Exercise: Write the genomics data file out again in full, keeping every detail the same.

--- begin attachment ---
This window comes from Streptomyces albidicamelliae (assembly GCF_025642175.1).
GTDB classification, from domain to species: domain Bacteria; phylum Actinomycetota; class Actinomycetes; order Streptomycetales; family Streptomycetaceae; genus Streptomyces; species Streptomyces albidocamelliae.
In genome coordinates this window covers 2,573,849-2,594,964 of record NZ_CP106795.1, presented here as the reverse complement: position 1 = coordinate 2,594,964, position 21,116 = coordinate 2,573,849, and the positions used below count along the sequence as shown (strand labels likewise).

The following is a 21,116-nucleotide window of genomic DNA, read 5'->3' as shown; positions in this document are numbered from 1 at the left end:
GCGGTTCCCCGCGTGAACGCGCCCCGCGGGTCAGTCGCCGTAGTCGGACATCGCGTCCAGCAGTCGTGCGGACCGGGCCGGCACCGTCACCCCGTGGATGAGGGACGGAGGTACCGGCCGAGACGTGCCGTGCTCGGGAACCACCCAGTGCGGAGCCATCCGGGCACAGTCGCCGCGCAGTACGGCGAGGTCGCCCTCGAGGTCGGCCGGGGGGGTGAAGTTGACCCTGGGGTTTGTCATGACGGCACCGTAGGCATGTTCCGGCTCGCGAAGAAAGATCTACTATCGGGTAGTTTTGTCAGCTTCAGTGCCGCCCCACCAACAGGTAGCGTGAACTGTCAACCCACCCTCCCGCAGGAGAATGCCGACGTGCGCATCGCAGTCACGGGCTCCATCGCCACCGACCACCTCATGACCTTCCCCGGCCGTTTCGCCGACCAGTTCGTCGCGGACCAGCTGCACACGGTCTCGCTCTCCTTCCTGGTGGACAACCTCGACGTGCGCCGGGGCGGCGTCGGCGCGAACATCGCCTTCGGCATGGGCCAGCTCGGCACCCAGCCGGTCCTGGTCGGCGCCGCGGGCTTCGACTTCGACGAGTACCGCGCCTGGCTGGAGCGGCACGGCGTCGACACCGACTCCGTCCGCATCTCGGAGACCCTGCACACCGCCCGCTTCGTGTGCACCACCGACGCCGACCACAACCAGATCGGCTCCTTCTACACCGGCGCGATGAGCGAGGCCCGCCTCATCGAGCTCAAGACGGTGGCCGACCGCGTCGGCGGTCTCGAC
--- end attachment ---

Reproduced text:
This window comes from Streptomyces albidicamelliae (assembly GCF_025642175.1).
GTDB classification, from domain to species: domain Bacteria; phylum Actinomycetota; class Actinomycetes; order Streptomycetales; family Streptomycetaceae; genus Streptomyces; species Streptomyces albidocamelliae.
In genome coordinates this window covers 2,573,849-2,594,964 of record NZ_CP106795.1, presented here as the reverse complement: position 1 = coordinate 2,594,964, position 21,116 = coordinate 2,573,849, and the positions used below count along the sequence as shown (strand labels likewise).

The following is a 21,116-nucleotide window of genomic DNA, read 5'->3' as shown; positions in this document are numbered from 1 at the left end:
GCGGTTCCCCGCGTGAACGCGCCCCGCGGGTCAGTCGCCGTAGTCGGACATCGCGTCCAGCAGTCGTGCGGACCGGGCCGGCACCGTCACCCCGTGGATGAGGGACGGAGGTACCGGCCGAGACGTGCCGTGCTCGGGAACCACCCAGTGCGGAGCCATCCGGGCACAGTCGCCGCGCAGTACGGCGAGGTCGCCCTCGAGGTCGGCCGGGGGGGTGAAGTTGACCCTGGGGTTTGTCATGACGGCACCGTAGGCATGTTCCGGCTCGCGAAGAAAGATCTACTATCGGGTAGTTTTGTCAGCTTCAGTGCCGCCCCACCAACAGGTAGCGTGAACTGTCAACCCACCCTCCCGCAGGAGAATGCCGACGTGCGCATCGCAGTCACGGGCTCCATCGCCACCGACCACCTCATGACCTTCCCCGGCCGTTTCGCCGACCAGTTCGTCGCGGACCAGCTGCACACGGTCTCGCTCTCCTTCCTGGTGGACAACCTCGACGTGCGCCGGGGCGGCGTCGGCGCGAACATCGCCTTCGGCATGGGCCAGCTCGGCACCCAGCCGGTCCTGGTCGGCGCCGCGGGCTTCGACTTCGACGAGTACCGCGCCTGGCTGGAGCGGCACGGCGTCGACACCGACTCCGTCCGCATCTCGGAGACCCTGCACACCGCCCGCTTCGTGTGCACCACCGACGCCGACCACAACCAGATCGGCTCCTTCTACACCGGCGCGATGAGCGAGGCCCGCCTCATCGAGCTCAAGACGGTGGCCGACCGCGTCGGCGGTCTCGAC